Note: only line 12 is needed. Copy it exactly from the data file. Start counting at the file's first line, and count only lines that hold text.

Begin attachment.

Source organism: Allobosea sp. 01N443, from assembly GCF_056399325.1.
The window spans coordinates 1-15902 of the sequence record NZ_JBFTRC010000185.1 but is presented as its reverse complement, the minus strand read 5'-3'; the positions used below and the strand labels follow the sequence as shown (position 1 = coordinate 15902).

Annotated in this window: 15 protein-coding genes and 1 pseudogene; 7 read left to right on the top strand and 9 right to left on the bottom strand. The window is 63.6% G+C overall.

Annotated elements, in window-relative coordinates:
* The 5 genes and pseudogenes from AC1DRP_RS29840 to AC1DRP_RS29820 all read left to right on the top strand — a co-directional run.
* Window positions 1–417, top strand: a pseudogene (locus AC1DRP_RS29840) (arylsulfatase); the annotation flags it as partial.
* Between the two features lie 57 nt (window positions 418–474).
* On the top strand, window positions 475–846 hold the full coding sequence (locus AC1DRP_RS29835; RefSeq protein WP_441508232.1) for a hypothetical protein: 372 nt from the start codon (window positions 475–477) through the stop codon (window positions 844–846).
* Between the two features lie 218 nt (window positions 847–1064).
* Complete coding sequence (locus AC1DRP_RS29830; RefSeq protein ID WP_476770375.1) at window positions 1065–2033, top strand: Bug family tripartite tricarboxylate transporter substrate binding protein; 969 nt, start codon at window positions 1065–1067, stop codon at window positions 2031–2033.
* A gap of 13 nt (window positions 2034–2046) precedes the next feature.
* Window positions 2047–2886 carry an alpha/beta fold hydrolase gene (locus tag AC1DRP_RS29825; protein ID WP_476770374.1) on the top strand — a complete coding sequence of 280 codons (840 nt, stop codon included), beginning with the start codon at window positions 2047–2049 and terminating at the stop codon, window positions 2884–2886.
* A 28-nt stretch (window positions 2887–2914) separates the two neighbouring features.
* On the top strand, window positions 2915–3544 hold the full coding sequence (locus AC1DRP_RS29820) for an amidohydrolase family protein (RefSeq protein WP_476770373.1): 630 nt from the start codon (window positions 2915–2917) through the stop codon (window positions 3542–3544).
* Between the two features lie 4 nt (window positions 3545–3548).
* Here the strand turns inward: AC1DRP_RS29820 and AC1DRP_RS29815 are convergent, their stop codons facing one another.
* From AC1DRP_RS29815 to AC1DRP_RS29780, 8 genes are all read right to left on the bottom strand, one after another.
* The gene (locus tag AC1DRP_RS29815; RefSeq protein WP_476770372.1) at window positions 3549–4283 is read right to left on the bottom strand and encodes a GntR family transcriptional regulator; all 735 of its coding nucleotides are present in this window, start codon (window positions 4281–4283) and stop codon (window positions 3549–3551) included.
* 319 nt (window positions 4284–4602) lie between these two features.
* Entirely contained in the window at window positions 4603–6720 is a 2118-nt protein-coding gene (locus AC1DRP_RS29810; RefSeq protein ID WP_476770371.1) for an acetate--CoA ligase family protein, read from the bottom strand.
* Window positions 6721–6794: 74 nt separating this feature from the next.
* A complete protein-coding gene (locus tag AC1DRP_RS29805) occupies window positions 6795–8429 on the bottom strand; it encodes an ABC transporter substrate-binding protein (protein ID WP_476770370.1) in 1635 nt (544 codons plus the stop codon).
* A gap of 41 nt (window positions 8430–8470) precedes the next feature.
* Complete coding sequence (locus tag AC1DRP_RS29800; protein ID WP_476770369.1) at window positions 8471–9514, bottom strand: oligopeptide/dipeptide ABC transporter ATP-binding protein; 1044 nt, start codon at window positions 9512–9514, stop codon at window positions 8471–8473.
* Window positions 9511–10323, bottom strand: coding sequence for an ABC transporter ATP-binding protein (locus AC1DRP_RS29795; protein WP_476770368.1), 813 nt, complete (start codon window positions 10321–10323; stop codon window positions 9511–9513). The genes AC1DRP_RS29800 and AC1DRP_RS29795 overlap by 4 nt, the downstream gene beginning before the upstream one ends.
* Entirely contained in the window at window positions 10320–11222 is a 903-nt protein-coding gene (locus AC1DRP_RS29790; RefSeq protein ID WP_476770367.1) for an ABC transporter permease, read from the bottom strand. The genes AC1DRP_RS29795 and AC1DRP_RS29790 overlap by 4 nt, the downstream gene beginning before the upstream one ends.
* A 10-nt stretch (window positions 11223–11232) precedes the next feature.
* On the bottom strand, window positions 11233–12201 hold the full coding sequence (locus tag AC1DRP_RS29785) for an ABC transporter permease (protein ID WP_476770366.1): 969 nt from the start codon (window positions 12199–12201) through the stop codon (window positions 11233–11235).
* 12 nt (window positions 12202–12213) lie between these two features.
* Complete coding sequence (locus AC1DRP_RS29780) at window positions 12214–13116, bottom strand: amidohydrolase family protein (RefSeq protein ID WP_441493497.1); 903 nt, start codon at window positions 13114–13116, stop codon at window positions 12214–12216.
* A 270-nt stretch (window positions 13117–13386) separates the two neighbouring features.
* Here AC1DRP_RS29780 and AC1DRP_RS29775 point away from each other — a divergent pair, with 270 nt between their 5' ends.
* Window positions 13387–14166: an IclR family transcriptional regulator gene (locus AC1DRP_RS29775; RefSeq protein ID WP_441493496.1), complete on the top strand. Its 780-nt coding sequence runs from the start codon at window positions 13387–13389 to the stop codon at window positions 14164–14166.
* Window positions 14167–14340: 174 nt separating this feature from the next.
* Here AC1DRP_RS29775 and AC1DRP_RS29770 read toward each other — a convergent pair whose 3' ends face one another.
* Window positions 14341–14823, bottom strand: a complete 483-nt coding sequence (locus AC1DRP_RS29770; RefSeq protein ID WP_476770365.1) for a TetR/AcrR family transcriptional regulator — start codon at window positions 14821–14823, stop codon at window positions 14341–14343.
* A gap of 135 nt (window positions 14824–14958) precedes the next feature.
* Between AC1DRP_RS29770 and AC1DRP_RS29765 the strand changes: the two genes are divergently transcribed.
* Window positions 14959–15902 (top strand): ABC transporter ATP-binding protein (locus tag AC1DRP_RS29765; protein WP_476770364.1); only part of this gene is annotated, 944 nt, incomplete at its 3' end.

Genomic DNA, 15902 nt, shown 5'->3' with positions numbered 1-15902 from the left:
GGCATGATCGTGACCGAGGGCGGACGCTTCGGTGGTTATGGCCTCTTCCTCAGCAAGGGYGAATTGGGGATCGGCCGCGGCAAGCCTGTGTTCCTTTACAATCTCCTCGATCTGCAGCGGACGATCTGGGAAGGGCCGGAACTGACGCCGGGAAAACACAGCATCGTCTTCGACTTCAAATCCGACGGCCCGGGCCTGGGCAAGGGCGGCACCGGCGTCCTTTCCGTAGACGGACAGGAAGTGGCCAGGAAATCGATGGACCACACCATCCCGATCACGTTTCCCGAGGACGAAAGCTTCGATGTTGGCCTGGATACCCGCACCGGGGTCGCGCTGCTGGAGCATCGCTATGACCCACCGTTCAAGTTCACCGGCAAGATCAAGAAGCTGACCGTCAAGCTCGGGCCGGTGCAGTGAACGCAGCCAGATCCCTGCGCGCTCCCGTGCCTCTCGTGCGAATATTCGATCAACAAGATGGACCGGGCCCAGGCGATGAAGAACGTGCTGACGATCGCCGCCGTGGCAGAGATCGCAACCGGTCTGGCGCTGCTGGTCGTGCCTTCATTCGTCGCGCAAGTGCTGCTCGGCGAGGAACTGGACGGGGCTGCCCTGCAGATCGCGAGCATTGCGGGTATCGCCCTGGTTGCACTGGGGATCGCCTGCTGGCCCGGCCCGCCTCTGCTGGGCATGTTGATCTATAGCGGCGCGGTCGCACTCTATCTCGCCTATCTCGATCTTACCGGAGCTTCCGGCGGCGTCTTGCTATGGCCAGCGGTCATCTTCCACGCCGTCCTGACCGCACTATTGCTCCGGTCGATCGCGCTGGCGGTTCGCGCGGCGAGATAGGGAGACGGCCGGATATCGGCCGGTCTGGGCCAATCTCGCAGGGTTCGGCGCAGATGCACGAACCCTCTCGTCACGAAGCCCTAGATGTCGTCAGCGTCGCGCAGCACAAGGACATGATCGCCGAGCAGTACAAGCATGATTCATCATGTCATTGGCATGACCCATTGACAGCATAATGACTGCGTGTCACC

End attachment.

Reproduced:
* Window positions 2047–2886 carry an alpha/beta fold hydrolase gene (locus tag AC1DRP_RS29825; protein ID WP_476770374.1) on the top strand — a complete coding sequence of 280 codons (840 nt, stop codon included), beginning with the start codon at window positions 2047–2049 and terminating at the stop codon, window positions 2884–2886.